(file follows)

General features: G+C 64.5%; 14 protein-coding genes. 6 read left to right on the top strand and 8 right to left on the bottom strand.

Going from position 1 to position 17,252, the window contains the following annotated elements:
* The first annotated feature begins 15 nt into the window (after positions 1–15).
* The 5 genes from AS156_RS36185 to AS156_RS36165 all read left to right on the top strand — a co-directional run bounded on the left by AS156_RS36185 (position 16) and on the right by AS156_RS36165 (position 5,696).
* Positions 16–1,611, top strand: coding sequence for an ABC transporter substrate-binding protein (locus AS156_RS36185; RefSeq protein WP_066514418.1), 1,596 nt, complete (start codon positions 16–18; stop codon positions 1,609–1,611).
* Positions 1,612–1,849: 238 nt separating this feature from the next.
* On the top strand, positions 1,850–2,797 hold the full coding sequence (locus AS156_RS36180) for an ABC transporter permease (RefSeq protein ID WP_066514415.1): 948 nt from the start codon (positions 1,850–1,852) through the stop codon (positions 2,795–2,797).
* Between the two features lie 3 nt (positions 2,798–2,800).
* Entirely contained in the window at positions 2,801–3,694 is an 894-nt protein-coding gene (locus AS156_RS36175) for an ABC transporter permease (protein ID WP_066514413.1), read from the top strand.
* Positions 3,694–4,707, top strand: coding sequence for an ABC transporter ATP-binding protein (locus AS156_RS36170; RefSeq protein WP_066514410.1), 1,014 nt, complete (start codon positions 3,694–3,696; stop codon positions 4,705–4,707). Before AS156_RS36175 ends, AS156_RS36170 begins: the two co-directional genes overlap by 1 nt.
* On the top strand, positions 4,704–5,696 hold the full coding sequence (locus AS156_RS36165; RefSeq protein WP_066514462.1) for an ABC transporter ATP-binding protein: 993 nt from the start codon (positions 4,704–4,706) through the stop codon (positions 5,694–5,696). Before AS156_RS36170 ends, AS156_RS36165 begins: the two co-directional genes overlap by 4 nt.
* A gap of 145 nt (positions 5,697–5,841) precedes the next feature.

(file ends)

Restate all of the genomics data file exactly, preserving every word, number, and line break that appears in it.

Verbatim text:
General features: G+C 64.5%; 14 protein-coding genes. 6 read left to right on the top strand and 8 right to left on the bottom strand.

Going from position 1 to position 17,252, the window contains the following annotated elements:
* The first annotated feature begins 15 nt into the window (after positions 1–15).
* The 5 genes from AS156_RS36185 to AS156_RS36165 all read left to right on the top strand — a co-directional run bounded on the left by AS156_RS36185 (position 16) and on the right by AS156_RS36165 (position 5,696).
* Positions 16–1,611, top strand: coding sequence for an ABC transporter substrate-binding protein (locus AS156_RS36185; RefSeq protein WP_066514418.1), 1,596 nt, complete (start codon positions 16–18; stop codon positions 1,609–1,611).
* Positions 1,612–1,849: 238 nt separating this feature from the next.
* On the top strand, positions 1,850–2,797 hold the full coding sequence (locus AS156_RS36180) for an ABC transporter permease (RefSeq protein ID WP_066514415.1): 948 nt from the start codon (positions 1,850–1,852) through the stop codon (positions 2,795–2,797).
* Between the two features lie 3 nt (positions 2,798–2,800).
* Entirely contained in the window at positions 2,801–3,694 is an 894-nt protein-coding gene (locus AS156_RS36175) for an ABC transporter permease (protein ID WP_066514413.1), read from the top strand.
* Positions 3,694–4,707, top strand: coding sequence for an ABC transporter ATP-binding protein (locus AS156_RS36170; RefSeq protein WP_066514410.1), 1,014 nt, complete (start codon positions 3,694–3,696; stop codon positions 4,705–4,707). Before AS156_RS36175 ends, AS156_RS36170 begins: the two co-directional genes overlap by 1 nt.
* On the top strand, positions 4,704–5,696 hold the full coding sequence (locus AS156_RS36165; RefSeq protein WP_066514462.1) for an ABC transporter ATP-binding protein: 993 nt from the start codon (positions 4,704–4,706) through the stop codon (positions 5,694–5,696). Before AS156_RS36170 ends, AS156_RS36165 begins: the two co-directional genes overlap by 4 nt.
* A gap of 145 nt (positions 5,697–5,841) precedes the next feature.